The Brothers Size
Tarell Alvin McCraney
Young Vic Theatre
Such was the impact of Tarell Alvin McCraney on the London theatre scene first time around that it is hard to believe The Brothers Size first appeared at the Young Vic 10 years ago.
Not only did it launch the career of a fresh new voice in theatre (now best known for scripting the award-winning movie Moonlight) but this was also the breakthrough production for director Bijan Sheibani, who returns with this new version co-produced by ATC.
The staging by Patrick Burnier makes its own statement, placing the three actors and live sound designer / producer Manuel Pinheiro in a kind of towering amphitheatre that might easily bring to mind a bullring. That impression is compounded when, as an opening salvo, the actors create a playing space within a drawn circle of white chalk in which symbolic red dust is sprinkled and soon covers them.
For a little more than 80 intoxicated minutes, we witness dramas apparently drawing on Yoruba mythology and surrounding Ogun and Oshoosie Size, respectively played by Sope Dirisu and Jonathan Ajayi as well as the latter’s pal Elegba, Anthony Welsh.
It can take time to tune in to the rich, poetic language of Louisiana, which probably borrows much from Creole. However, viewers will fairly quickly take on board the fact that big Ogun Size runs his own car repair business and is an upstanding responsible member of the local community. By way of contrast, younger brother Oshoosie is a lazy wastrel who was only recently been released from prison and is still on parole.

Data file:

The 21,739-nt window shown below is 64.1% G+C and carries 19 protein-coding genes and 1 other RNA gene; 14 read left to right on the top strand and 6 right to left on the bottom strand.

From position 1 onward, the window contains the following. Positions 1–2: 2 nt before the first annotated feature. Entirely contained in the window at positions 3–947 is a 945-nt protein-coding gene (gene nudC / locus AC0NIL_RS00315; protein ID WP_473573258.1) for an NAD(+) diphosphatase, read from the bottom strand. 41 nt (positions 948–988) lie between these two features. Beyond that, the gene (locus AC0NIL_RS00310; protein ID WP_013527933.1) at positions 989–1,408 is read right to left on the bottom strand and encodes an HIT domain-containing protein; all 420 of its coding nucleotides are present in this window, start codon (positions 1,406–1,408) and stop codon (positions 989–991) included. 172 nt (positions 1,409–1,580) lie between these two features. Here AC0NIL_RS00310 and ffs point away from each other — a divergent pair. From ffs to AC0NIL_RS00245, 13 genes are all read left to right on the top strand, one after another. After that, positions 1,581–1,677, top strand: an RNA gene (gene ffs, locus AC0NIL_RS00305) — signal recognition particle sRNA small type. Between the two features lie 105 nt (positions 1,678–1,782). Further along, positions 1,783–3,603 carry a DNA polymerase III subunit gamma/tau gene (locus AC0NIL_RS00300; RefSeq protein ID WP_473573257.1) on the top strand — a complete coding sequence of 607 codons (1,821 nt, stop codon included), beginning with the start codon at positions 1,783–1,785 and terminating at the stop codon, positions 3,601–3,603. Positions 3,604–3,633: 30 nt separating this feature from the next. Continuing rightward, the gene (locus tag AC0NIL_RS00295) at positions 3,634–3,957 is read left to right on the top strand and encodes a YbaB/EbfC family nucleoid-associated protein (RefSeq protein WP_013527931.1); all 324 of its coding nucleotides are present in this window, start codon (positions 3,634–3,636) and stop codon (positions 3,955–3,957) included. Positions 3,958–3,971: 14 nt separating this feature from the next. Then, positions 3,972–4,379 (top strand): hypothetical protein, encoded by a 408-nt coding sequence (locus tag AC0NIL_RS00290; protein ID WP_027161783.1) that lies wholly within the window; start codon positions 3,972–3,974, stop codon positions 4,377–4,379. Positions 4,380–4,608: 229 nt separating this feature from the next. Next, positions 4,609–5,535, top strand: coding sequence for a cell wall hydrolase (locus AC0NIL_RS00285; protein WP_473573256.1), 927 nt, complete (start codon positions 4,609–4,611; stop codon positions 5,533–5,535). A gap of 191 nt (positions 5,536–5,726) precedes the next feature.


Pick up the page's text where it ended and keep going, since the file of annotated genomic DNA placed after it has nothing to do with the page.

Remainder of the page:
The interactions between the two are typical of any brothers with similar attributes, each frustrating the hell out of the other, while very clearly harbouring a sense of love and devotion bordering on dependency.
Oshoosie seems the kind to get straight back into trouble unless his older brother can provide support. The likelihood gets far closer to certainty when he starts hanging out with Elegba, the friend that he made while incarcerated and a bad influence if ever there was one.
Not only does shady Elegba prey on Oshoosie’s lazy tendencies, he also has far too many good ideas for making a quick buck, most of which require his friend’s help, car and most of all an idiotic willingness to risk his freedom.
The tale that develops seems to be heading for an inevitable conclusion, although, in the nature of the storytelling traditions from which it descends, there is a twist in the tail that adds considerable pathos and depth to the evening.
As was the case in the wake of its original staging, The Brothers Size is likely to be best remembered for some lively performances, novel staging and the language. In particular, the quick-fire interactions and breathless pacing make for a challenging but rewarding evening that is very different from anything else that has been seen on the London stage in recent years.
Reviewer: Philip Fisher